Ellys Manor House conservation

Conserving the ancient wall paintings at Ellys Manor HouseAt Ellys Manor House, we would like to say a huge thank you to everybody who has visited the house thus far (in the last seven years), and contributed to our wall paintings appeal. Due to your kindness we have managed to have a section of these important works conserved by Bianca Madden and Claudia Fiocchetti, two of our very finenest conservators in this field of work.

For anyone who does not know of Ellys Manor House and the important late medieval/renaissance domestic wall paintings in the upper rooms, I urge you strongly to visit. The fabulous scheme of early 16th-century domestic wall paintings, described by architectural historian Sir Nikolaus Pevsner as, ‘a rare English interpretation of French verdure tapestries painted onto the wall’. The wall paintings dated around 1500 are said to be, ‘the most complete, extensive and important domestic decoration of this date in the country’.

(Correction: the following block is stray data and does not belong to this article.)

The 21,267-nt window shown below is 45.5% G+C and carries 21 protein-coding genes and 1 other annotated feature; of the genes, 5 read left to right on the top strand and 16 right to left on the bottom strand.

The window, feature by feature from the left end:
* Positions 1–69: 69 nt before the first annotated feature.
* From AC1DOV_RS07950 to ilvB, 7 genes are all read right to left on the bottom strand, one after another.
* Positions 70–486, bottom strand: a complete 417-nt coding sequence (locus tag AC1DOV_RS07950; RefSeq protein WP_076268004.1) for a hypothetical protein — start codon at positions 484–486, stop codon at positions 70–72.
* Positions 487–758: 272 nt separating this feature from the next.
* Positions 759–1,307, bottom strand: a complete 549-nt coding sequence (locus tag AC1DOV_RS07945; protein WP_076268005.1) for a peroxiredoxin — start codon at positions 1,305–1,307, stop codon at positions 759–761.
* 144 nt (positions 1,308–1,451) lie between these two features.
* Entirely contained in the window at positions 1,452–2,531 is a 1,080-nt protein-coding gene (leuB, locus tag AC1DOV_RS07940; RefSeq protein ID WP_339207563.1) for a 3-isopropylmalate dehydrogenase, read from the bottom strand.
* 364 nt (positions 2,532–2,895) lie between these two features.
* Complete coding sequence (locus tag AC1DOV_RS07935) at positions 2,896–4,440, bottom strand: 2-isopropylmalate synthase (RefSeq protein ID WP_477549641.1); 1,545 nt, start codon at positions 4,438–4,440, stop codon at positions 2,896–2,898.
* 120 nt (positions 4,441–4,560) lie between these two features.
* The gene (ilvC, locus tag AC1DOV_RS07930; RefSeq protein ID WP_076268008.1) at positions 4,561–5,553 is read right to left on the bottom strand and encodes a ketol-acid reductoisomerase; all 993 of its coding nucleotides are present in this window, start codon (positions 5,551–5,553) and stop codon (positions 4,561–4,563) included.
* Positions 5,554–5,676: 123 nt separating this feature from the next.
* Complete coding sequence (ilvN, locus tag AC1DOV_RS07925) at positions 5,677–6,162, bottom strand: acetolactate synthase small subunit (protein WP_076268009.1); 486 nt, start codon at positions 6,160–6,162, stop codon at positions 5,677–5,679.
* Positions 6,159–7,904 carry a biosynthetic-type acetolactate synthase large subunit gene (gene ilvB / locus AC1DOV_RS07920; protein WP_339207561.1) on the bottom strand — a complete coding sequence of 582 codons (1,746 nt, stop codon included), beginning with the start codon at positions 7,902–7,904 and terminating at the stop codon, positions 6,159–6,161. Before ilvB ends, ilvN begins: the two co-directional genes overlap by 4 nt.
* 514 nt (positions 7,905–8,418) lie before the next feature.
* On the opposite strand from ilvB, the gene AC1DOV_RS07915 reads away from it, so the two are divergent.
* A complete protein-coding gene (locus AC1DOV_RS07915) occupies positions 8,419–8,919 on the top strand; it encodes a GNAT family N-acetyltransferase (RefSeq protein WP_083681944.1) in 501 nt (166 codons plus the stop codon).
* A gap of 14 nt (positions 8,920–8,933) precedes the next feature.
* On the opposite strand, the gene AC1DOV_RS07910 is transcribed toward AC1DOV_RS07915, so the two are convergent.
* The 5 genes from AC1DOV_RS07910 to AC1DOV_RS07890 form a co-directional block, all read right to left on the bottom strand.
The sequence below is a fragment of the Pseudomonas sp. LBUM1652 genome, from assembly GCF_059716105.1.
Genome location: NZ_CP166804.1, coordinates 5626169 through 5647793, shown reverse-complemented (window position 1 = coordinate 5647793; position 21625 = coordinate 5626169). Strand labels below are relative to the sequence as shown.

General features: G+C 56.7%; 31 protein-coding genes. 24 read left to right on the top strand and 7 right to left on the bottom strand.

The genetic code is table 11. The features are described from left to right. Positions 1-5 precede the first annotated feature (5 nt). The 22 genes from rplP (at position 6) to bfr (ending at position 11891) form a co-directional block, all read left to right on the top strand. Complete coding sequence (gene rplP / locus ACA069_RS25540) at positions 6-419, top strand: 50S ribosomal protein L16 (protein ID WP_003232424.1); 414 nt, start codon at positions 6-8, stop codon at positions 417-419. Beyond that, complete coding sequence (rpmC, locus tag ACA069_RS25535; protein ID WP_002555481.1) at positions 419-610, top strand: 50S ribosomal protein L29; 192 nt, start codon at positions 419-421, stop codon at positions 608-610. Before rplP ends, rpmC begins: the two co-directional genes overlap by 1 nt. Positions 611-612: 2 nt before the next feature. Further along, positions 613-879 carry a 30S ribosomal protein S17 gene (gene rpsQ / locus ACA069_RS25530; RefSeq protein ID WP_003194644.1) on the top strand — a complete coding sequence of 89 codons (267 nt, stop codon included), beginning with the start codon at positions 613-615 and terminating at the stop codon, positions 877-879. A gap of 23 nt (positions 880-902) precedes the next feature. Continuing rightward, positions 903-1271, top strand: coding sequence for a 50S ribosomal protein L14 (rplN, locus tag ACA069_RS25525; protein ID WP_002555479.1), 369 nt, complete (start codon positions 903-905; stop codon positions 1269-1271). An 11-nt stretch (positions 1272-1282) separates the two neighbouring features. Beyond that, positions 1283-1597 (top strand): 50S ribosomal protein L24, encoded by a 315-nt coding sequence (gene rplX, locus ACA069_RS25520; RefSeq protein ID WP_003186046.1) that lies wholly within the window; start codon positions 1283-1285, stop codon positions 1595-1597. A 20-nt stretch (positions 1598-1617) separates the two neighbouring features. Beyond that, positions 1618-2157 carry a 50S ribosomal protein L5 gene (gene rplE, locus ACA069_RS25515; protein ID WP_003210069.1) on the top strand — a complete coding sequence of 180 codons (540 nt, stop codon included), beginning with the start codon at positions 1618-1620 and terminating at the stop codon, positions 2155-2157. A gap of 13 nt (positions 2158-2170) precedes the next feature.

The paintings are among the most beautiful of their period in the country. That the paintings survive at all can be seen as miraculous, as in the 1940s, when the house was being used as a rectory, the walls of the house were reported as ‘running with water’, and that puddles were forming on the floor. When the incumbent complained about this to his superiors, no solution to the problem was suggested other than that the Rector instructed his wife to ‘mop up the puddles with a cloth’. Further reading on the wall paintings can be seen on our website; click on the toolbar at the top, where it says wall paintings.

Early this year we embarked on what is and will be a massive task (deciphering the Northern Renaissance). The Renaissance is a story of culture and trade, and in the north, should be talked about with the Hanseatic League. Finally, I would just like to say, EMH is not about the size of the building. The building is without doubt one of the country’s most important historic buildings; it fully encapsulates early modern European and British history, which can be seen in its architectural language. To achieve what we are trying to achieve, we do need help. However, we are not asking you to throw your hard-earned cash at us, especially in these hard times. We are being inspired (using the building’s art and history) to develop quality merchandise and are in the process of building an online shop and seeking other outlets. Thus we are asking for your support, as this, we hope, will be a good way to generate financial resources for the long-term future of this magical building and its important wall paintings.